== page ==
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Cooper
04-02-2009, 05:33 PM
Royals confident in Olivo's abilities

SURPRISE, Ariz. -- It's not often that a player can negotiate a starting job as part of contract talks, but basically, that's what Royals catcher Miguel Olivo did last year. And he's been a happy camper all spring.

"I feel great, I feel happy with the way things are going now," he said.

When the subject of exercising the mutual option for his $2.7 million contract in 2009 came up last year, Olivo wanted some assurance that he'd be the No. 1 catcher. He'd expected to at least compete for the job when he arrived in 2008, only to learn that John Buck was the primary receiver. Cutting to the chase: The Royals gave Olivo an extended look last September, liked what they saw and assured him he'd be No. 1 this year. So the contract was signed.

"They told me I was going to be the starting catcher, and when they told me that, that's when I picked up my option," he said.

Olivo, quite obviously, has some fine attributes. Most noticeably, he's a powerful hitter and has a very strong arm.

In just 84 games last year, he banged 12 home runs and 22 doubles. He threw out 12 of 31 would-be basestealers at a 38.7 percent clip, his career best and the fourth highest in the Majors.

"He's probably got the best arm in the American League," catching coach John Mizerock said. "Off the top of my head, I'd say it's not even close. It's a weapon."

With that arm as a deterrent, baserunners tend to stay at first base, keeping the double play in order. And if they stray too far, Olivo likes to snap off pickoff throws.

Mizerock also gives him a thumbs-up on blocking balls.

"He's a big, strong man," Mizerock said. "He's quick, he's athletic, he's got some range back there."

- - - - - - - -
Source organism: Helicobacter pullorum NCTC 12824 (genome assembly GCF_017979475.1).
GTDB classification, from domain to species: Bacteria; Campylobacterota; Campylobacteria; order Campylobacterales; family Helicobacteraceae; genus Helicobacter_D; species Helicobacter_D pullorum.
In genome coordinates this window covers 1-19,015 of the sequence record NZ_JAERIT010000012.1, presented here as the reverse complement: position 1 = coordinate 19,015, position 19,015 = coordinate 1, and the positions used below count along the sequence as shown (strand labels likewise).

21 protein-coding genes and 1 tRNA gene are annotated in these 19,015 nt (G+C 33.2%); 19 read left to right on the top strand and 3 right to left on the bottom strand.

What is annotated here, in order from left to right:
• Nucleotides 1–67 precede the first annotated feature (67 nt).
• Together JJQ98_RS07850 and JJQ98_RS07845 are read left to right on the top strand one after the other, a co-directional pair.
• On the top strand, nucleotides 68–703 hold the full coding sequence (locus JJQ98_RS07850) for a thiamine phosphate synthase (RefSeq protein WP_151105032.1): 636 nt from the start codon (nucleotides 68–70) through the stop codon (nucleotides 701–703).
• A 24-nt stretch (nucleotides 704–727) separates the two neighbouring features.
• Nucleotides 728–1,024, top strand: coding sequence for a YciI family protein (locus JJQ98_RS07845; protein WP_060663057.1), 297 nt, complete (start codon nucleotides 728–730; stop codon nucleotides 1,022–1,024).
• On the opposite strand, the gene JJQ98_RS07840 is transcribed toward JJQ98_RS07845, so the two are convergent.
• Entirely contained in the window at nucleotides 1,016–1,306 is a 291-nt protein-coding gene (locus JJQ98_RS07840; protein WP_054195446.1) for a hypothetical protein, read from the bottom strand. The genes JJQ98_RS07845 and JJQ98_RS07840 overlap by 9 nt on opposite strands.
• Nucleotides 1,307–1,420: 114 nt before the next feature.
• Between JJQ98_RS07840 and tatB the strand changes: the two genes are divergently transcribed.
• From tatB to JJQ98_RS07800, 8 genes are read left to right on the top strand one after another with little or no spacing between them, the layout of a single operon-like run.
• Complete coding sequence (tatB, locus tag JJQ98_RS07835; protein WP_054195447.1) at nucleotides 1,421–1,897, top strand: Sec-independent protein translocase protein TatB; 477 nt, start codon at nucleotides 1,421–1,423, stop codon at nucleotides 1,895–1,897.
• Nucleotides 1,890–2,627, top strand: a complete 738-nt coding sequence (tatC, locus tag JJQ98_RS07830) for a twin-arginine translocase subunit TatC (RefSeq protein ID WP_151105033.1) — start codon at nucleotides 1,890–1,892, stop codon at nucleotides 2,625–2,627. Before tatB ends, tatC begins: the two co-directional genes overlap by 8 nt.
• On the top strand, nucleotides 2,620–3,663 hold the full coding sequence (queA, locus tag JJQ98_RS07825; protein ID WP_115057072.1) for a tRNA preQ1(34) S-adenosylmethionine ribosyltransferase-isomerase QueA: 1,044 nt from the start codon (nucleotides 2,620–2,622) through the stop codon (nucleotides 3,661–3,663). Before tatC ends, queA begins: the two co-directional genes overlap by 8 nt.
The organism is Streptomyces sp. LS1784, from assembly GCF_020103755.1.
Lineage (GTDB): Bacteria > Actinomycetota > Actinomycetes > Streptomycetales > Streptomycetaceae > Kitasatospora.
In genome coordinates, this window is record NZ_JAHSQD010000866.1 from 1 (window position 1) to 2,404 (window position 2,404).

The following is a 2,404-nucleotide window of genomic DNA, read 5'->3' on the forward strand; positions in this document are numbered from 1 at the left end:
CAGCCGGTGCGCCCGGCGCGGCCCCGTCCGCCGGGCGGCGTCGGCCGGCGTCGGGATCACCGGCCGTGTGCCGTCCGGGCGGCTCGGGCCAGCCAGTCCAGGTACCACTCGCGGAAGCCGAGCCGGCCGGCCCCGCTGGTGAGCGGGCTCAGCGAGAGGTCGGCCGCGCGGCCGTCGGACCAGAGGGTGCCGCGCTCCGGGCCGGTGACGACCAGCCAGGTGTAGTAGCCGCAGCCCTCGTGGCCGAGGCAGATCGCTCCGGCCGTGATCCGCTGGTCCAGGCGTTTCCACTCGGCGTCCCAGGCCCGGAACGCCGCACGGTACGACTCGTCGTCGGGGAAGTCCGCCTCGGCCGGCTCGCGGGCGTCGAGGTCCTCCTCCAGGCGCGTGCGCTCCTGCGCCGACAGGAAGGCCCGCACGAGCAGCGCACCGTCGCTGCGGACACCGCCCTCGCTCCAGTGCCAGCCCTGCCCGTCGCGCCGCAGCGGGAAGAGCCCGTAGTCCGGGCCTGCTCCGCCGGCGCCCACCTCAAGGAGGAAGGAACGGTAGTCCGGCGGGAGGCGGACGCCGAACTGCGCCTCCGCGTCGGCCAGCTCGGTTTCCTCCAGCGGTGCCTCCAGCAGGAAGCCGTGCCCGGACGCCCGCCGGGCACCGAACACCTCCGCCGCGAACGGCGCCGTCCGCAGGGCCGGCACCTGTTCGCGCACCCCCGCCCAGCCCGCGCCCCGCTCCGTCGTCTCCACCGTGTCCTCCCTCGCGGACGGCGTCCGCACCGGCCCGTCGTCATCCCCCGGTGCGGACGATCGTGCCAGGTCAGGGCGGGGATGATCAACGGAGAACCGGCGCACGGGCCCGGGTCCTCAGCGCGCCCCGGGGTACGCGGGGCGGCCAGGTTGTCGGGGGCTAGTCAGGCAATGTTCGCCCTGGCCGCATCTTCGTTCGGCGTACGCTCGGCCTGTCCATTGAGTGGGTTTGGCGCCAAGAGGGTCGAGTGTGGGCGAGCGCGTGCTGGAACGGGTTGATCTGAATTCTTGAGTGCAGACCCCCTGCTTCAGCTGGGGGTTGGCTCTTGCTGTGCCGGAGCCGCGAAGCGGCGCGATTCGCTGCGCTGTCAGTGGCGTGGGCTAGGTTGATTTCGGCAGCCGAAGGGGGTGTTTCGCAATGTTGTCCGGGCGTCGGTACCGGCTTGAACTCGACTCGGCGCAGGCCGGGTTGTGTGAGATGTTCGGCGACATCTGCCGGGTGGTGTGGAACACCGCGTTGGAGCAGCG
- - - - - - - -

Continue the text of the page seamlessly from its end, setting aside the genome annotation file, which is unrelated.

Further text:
When the Royals originally signed Olivo, some concerns were expressed about his game management with pitchers. But that's dissipated as he's learned the Royals' pitchers and the AL after moving from the Florida Marlins.

"He's getting a pretty [good] handle on it," Mizerock said.

Olivo consults with pitching coach Bob McClure before and after every game.

"Every day everybody's learning. When I get up in the morning, I'm learning from the time I get out of bed," Olivo said. "In the season, I get up in the morning and the first thing on my mind is the stadium and the field and who's pitching and who we're going to face. That's what you need to do when you have this job."

Catching not only carries the task of guiding the pitchers but checking the fielders and making sure everyone is on high alert.

"I'm like the captain on the field," Olivo said. "I have a lot of responsibility. That's good, and this year I feel more comfortable in it."

When it comes to hitting, his history includes back-to-back 16-homer seasons with the Marlins. Hitting coach Kevin Seitzer terms himself "ecstatic" over what he sees from Olivo.